There is widespread belief that Abenomics has led to no increase in output in Japan. It therefore seems useful to examine the data.
Figure 1 shows real GDP normalized to 2012Q4 — just before the initiation of Abenomics — over time.
Figure 1: Log real GDP in UK (dark blue), US (light blue), euro area (gray), and Japan (black), all normalized to 2012Q4=0. Source: ONS, BEA, ECB, FRED, and author’s calculations.
Looking at aggregate real GDP seems to confirm lackluster performance in Japan, relative to other major economies — although it must be noted that Japanese GDP is 2.5% higher than it was in 2012Q4 (in log terms), which has occurred against a backdrop of elevated fuel imports due to closure of nuclear reactors, a big consumption tax hike, and the slowdown in China.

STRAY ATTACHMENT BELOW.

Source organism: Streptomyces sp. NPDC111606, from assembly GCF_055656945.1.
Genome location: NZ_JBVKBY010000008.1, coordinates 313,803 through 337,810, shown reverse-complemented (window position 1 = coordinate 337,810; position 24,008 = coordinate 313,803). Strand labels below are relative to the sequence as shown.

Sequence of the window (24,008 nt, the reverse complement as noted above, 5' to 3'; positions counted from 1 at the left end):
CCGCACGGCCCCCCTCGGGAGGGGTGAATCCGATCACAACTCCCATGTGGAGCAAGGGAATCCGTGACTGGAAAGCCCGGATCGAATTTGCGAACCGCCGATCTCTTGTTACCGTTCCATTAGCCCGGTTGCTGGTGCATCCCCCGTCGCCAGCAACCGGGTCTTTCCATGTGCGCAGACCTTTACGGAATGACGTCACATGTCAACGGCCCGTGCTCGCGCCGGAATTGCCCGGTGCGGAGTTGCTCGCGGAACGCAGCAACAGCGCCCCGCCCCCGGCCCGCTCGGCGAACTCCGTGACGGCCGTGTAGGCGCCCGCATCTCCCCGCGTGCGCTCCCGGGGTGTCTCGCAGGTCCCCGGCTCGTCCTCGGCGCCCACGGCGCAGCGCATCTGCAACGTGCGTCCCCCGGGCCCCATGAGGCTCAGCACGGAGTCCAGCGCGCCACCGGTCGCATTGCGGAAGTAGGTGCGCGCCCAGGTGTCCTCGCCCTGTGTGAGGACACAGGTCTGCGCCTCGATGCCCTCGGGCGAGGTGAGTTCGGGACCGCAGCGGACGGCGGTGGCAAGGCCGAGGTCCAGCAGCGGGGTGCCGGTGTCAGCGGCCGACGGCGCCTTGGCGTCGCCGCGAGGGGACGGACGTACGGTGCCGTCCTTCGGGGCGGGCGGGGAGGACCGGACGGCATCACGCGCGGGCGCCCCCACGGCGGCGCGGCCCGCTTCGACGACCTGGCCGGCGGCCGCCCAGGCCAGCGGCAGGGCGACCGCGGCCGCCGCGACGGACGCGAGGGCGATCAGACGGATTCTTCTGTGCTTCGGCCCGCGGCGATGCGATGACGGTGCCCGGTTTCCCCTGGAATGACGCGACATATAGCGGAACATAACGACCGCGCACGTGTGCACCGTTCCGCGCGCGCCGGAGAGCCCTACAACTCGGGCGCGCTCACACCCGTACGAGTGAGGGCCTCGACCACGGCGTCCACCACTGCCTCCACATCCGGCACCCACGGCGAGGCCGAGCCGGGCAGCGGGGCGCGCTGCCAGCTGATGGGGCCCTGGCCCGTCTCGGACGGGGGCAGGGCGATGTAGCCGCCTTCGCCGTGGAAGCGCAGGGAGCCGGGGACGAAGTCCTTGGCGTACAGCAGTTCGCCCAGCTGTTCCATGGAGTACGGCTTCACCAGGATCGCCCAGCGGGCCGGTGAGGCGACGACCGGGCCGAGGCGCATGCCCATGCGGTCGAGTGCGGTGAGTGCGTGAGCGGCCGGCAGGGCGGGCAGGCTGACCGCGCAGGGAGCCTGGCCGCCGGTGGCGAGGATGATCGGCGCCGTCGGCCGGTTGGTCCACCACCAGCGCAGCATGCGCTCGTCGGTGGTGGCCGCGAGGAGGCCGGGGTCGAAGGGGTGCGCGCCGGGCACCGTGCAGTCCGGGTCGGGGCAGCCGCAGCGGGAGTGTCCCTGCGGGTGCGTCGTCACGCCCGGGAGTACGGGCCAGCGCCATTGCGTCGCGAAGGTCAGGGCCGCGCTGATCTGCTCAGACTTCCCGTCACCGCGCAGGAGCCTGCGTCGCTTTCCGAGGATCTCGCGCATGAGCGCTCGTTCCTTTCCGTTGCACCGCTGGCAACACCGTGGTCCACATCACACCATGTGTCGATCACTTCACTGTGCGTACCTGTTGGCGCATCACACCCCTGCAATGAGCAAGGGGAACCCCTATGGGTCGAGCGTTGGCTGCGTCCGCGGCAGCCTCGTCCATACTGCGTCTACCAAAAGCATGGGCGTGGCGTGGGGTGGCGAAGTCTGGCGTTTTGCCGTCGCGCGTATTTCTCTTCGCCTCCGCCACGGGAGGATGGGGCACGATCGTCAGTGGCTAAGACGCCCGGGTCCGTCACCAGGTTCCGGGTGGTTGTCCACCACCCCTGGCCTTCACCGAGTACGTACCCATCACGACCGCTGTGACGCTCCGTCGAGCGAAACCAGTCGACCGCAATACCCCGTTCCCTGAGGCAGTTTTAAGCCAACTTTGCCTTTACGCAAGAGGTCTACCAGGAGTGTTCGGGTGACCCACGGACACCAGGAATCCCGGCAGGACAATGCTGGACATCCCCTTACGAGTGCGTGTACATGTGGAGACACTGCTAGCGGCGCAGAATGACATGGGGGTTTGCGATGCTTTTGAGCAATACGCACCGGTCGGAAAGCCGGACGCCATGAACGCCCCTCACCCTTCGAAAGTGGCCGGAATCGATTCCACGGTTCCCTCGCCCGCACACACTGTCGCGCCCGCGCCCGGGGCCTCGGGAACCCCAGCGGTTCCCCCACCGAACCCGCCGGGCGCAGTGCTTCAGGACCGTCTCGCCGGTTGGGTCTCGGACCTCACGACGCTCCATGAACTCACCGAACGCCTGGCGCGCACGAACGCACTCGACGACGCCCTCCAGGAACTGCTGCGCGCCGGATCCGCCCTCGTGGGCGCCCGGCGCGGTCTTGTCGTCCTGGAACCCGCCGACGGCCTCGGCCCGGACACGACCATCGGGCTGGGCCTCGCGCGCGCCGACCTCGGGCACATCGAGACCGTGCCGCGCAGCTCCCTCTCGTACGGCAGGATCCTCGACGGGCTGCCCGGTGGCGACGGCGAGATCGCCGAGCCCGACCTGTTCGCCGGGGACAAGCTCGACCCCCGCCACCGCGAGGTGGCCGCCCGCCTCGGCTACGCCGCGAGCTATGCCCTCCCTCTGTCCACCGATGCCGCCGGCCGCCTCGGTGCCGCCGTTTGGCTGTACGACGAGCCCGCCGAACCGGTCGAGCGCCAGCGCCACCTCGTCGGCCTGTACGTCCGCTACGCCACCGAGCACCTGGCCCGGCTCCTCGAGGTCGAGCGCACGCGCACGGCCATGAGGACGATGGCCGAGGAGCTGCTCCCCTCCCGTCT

One important factor is that needs to be taken into account is population — particularly since population growth lags substantially in Japan. Per capita GDP presents a different picture.
Since the series are normalized to 2007, rather than 2012, it’s hard to see what the comparative performance looks like. Japanese per capita GDP has risen 2.3%, which is less than the United States’ 4.0%, but more than the Euro area’s 1.3%.
For more, see The Economist.